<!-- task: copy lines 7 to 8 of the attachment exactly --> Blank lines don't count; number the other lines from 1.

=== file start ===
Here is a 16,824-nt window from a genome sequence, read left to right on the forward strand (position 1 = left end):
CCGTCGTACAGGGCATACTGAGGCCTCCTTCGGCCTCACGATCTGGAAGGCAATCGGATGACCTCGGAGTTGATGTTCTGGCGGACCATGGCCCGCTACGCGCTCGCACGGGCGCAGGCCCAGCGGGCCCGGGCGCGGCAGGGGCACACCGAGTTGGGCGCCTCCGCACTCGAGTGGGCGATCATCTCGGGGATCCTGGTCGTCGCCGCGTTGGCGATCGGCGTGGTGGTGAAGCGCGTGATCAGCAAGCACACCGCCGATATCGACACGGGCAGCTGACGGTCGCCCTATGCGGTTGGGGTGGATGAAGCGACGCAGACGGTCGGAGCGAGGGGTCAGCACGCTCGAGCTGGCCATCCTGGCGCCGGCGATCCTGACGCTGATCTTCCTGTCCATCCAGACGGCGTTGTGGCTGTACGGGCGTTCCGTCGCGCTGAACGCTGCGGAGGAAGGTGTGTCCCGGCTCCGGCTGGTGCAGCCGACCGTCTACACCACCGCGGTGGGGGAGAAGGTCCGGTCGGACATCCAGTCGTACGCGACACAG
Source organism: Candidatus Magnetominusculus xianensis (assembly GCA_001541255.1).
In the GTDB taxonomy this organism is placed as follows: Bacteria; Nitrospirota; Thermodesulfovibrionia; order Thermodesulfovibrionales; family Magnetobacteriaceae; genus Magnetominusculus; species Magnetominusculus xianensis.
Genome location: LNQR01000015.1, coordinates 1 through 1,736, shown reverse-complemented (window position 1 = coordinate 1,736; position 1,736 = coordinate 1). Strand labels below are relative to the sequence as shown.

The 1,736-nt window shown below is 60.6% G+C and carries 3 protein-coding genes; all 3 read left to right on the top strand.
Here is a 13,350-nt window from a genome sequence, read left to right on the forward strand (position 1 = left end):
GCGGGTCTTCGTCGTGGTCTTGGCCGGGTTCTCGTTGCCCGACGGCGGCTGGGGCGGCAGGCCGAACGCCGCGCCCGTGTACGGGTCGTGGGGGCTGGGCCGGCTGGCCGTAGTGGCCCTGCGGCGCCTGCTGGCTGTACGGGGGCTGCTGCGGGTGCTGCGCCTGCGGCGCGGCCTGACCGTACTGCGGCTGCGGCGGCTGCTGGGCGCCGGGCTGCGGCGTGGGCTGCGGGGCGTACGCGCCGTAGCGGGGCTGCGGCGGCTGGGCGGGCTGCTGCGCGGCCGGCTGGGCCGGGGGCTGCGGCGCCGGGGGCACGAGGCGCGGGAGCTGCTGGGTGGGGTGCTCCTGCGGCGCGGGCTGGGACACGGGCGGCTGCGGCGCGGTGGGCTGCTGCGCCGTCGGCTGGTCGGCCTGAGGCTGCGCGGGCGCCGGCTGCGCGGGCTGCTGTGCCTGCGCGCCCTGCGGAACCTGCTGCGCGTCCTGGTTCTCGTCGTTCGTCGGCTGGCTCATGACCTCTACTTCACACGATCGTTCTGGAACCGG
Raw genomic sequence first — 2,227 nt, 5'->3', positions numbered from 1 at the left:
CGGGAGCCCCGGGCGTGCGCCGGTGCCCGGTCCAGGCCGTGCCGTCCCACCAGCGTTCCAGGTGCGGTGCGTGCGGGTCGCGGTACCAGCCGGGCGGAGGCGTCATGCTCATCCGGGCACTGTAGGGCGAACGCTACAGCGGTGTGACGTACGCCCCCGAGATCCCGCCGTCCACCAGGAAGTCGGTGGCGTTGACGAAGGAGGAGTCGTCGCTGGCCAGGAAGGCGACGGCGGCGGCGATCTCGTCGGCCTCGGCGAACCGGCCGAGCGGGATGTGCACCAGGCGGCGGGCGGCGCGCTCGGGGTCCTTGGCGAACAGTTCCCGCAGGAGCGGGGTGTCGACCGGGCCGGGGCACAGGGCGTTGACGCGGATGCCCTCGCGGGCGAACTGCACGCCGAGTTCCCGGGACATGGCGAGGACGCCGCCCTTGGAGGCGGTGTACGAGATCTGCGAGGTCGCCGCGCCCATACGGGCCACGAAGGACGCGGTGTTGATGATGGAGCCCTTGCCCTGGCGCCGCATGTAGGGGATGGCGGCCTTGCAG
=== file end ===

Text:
Here is a 13,350-nt window from a genome sequence, read left to right on the forward strand (position 1 = left end):
GCGGGTCTTCGTCGTGGTCTTGGCCGGGTTCTCGTTGCCCGACGGCGGCTGGGGCGGCAGGCCGAACGCCGCGCCCGTGTACGGGTCGTGGGGGCTGGGCCGGCTGGCCGTAGTGGCCCTGCGGCGCCTGCTGGCTGTACGGGGGCTGCTGCGGGTGCTGCGCCTGCGGCGCGGCCTGACCGTACTGCGGCTGCGGCGGCTGCTGGGCGCCGGGCTGCGGCGTGGGCTGCGGGGCGTACGCGCCGTAGCGGGGCTGCGGCGGCTGGGCGGGCTGCTGCGCGGCCGGCTGGGCCGGGGGCTGCGGCGCCGGGGGCACGAGGCGCGGGAGCTGCTGGGTGGGGTGCTCCTGCGGCGCGGGCTGGGACACGGGCGGCTGCGGCGCGGTGGGCTGCTGCGCCGTCGGCTGGTCGGCCTGAGGCTGCGCGGGCGCCGGCTGCGCGGGCTGCTGTGCCTGCGCGCCCTGCGGAACCTGCTGCGCGTCCTGGTTCTCGTCGTTCGTCGGCTGGCTCATGACCTCTACTTCACACGATCGTTCTGGAACCGG